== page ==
Lots of publications tried. Within a week, the event was headline news in national publications from The New York Times to Life, in articles that led with horrific, visceral descriptions of the fog. A New Yorker article by Berton Roueché recounted the route of Dr. Ralph Koehler through 24 hours of house calls to patients who couldn’t breathe, often too late to save them. A consensus, based on all available evidence and common sense, quickly formed that pollution was to blame: Die Here As Result of Killer Smog,” blared a November 1 headline in Donora’s Herald-American.
As a recent Quartz article points out, there were no national laws at the time regulating air pollution, but The Pittsburgh Press was already using Donora as an example of how the city’s recently enacted smoke control laws, which mandated the industrial use of fuels that burned cleaner than bituminous coal, had “proved its worth.” American Steel and Wire tried to minimize its culpability, taking out a newspaper ad within a couple of weeks, extending their sympathy “with deep sincerity” to smog victims, while simultaneously denying culpability, noting that a representative from the U.S. Public Health Service claimed there was no evidence to “incriminate any one particular plant or mill in this area.”
A nurse administers oxygen to a smog victim at an unidentified emergency triage location. Courtesy Donora Historical Society
Most Donorans, their livelihoods at stake and without illusions regarding the danger of their jobs, chose to go along with U.S. Steel’s narrative. Devra Davis, in When Smoke Ran Like Water, quotes a zinc worker and member of the Donora Borough Council telling a longtime opponent of the mill’s pollution from nearby Webster, “I’ve got a darn good job and I’m going to keep it. I don’t care what it kills.” Dave Lonich said his father joked about the dangers, saying that the zinc in his system was why he never got colds. “These were tough guys,” he says. “They came back from storming the beach at Normandy and at 21, 22 years old, went right into the mills to support their families.”
When a national Public Health Service commission was established in 1949, the Herald-American reported that none of 8,000 people surveyed by mid-December admitted on the record to having been treated for respiratory distress. Their level of caution was probably excessive—the commission, filled with researchers with industry ties, took soil and air samples, attempting, in a sense, to quantify the fog, then placed the blame entirely on the air inversion, calling the entire event “an act of God.”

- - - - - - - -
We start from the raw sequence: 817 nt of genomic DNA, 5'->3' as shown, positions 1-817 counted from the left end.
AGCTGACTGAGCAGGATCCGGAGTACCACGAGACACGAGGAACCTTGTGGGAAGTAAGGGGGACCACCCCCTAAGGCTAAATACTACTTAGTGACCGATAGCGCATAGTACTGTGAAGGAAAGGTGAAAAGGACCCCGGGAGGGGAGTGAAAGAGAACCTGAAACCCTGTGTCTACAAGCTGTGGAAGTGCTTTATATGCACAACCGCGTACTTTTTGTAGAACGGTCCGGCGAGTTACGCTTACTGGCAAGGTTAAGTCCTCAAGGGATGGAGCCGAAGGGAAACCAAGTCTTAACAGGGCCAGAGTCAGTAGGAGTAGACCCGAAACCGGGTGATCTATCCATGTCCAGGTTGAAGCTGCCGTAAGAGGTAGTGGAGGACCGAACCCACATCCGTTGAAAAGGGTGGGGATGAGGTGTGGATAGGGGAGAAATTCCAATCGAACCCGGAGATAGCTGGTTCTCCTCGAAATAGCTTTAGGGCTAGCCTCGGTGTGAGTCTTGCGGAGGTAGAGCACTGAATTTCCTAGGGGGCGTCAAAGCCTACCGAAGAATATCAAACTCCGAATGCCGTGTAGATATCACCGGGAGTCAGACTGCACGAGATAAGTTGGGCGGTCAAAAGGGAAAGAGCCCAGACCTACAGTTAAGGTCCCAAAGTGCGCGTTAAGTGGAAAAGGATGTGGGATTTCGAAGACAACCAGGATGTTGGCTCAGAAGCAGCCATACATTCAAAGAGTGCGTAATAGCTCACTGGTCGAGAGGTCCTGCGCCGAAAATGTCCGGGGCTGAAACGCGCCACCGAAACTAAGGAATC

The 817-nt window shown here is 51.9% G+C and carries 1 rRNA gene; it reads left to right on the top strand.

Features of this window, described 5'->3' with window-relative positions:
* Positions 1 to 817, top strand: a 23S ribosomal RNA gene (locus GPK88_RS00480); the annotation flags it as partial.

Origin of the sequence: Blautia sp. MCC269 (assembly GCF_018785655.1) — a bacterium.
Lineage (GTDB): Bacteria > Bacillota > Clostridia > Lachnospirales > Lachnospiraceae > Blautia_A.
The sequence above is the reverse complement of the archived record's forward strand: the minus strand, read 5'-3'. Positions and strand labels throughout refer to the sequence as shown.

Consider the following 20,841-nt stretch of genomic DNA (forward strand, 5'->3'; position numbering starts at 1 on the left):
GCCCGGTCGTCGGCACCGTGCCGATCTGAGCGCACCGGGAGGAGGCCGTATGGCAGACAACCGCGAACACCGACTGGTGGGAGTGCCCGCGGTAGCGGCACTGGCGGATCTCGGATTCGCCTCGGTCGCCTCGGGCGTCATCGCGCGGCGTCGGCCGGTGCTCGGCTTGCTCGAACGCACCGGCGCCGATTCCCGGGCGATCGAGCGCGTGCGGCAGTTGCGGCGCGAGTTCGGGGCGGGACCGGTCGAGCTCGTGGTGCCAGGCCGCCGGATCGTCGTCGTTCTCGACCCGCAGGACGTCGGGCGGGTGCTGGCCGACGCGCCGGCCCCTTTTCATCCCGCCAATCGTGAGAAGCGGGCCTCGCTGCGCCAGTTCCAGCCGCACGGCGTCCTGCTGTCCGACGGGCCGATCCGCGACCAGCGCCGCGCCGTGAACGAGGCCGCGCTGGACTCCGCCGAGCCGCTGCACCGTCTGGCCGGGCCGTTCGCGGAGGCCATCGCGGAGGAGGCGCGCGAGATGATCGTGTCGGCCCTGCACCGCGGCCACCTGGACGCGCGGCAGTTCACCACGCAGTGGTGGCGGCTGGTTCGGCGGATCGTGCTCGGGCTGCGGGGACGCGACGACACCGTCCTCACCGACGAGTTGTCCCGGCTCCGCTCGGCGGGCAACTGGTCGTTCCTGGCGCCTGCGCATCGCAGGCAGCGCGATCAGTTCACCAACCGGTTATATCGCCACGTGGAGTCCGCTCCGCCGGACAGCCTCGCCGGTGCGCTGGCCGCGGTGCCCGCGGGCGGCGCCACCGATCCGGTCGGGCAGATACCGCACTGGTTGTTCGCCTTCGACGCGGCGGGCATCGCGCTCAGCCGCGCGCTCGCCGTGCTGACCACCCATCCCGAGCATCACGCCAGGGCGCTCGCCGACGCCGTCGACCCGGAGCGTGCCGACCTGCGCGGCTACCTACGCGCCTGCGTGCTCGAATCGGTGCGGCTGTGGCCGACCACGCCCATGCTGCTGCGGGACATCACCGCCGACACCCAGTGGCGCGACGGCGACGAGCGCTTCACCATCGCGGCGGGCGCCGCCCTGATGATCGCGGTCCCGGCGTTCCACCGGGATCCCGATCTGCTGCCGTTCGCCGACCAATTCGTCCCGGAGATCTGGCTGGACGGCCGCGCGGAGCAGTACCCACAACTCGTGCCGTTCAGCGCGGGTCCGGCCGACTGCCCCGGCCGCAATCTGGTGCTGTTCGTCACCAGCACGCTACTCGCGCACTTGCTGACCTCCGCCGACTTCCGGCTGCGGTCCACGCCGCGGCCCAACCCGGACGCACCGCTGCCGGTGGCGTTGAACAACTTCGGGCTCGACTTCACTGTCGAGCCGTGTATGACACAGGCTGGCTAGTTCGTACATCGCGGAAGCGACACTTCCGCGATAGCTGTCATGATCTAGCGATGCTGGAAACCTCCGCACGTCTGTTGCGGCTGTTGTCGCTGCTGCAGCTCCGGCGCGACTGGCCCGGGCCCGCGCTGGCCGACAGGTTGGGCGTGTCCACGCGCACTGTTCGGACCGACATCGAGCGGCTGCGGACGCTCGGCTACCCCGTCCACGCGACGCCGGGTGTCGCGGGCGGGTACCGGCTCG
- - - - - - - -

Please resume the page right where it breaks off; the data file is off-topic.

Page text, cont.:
With objective measures in dispute, conflicting accounts of the smog’s severity added a layer of unreliability to many first-person reports. Many accounts of the football game claimed that players couldn’t see the ball and that Donora’s Stanley Sawa was called home because his father, a mill worker, had died from respiratory distress, yet box scores show an unusually pass-happy game (Charles Stacey points out that the football field was situated high on a hill, above the line of the smog), and records show that Sawa’s father didn’t die until a few days later. The Pittsburgh Sun-Telegraph printed a photograph of a darkened Donora street, claiming it was taken at noon, while Brian Charlton points to statements by the fireman who had taken the photo, who said it was 7 or 8 at night. And many Donorans saw the national reaction as overwrought or demeaning. Add an exclamation point and headlines covering the smog start to read like B-movie poster copy, touting a “Killer Smog,” “Death Over Donora,” and a “Scene of Desolation.” At least one hatmaker began manufacturing “designer millinery smog masks.” The National Enquirer claimed 13,000 people had died.
A smog victim recovers in an oxygen tent at Charleroi-Monessen Hospital. Courtesy Donora Historical Society